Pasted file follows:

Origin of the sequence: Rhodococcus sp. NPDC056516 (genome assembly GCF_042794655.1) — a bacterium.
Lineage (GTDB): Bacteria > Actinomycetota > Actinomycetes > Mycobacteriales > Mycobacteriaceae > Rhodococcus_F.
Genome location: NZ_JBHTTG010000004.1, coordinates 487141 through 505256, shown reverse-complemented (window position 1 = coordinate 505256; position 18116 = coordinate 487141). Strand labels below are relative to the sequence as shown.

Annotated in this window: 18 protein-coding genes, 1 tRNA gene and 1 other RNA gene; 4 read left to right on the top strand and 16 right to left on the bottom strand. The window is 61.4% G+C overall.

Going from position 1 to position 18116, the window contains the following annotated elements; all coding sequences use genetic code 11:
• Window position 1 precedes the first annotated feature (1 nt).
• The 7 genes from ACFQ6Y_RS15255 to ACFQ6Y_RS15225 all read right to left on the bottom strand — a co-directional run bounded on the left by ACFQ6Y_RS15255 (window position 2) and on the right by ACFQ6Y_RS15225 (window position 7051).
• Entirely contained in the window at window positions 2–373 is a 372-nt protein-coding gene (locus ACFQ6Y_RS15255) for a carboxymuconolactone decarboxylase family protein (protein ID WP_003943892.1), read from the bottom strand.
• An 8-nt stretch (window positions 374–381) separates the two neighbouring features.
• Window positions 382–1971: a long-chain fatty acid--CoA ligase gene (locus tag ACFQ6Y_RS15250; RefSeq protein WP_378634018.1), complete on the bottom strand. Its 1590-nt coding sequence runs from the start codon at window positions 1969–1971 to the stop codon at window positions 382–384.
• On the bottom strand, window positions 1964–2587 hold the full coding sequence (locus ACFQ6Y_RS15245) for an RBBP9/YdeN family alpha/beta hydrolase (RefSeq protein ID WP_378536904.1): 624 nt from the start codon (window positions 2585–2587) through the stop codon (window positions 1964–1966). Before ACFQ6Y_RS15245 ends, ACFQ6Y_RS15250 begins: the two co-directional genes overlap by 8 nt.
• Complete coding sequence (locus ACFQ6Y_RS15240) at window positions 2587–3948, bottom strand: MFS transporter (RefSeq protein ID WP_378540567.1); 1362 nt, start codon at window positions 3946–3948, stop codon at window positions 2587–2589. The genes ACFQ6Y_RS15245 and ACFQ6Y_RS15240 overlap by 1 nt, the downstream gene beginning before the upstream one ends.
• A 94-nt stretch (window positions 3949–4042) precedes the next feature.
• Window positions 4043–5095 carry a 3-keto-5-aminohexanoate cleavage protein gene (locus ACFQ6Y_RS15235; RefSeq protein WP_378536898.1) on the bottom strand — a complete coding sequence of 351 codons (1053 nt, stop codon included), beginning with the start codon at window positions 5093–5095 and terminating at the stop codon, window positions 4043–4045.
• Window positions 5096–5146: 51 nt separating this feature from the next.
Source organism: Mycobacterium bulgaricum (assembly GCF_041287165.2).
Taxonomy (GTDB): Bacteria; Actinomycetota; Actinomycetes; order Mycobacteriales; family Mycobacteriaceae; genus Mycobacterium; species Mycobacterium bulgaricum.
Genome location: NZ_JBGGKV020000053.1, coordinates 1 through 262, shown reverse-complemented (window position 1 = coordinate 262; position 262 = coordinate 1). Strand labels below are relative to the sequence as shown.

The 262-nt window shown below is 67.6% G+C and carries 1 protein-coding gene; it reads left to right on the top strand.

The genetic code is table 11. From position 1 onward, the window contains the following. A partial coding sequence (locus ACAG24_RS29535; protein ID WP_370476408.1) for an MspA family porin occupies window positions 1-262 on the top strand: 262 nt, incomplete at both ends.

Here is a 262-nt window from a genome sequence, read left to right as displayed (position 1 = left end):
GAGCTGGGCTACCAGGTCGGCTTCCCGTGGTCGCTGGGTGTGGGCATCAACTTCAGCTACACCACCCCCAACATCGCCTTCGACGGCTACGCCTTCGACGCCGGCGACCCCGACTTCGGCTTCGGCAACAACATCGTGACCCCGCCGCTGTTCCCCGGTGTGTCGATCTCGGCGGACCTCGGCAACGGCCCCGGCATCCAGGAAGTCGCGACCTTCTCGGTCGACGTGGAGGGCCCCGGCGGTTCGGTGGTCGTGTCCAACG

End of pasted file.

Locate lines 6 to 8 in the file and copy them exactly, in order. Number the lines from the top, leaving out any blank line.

• Window position 1 precedes the first annotated feature (1 nt).
• The 7 genes from ACFQ6Y_RS15255 to ACFQ6Y_RS15225 all read right to left on the bottom strand — a co-directional run bounded on the left by ACFQ6Y_RS15255 (window position 2) and on the right by ACFQ6Y_RS15225 (window position 7051).
• Entirely contained in the window at window positions 2–373 is a 372-nt protein-coding gene (locus ACFQ6Y_RS15255) for a carboxymuconolactone decarboxylase family protein (protein ID WP_003943892.1), read from the bottom strand.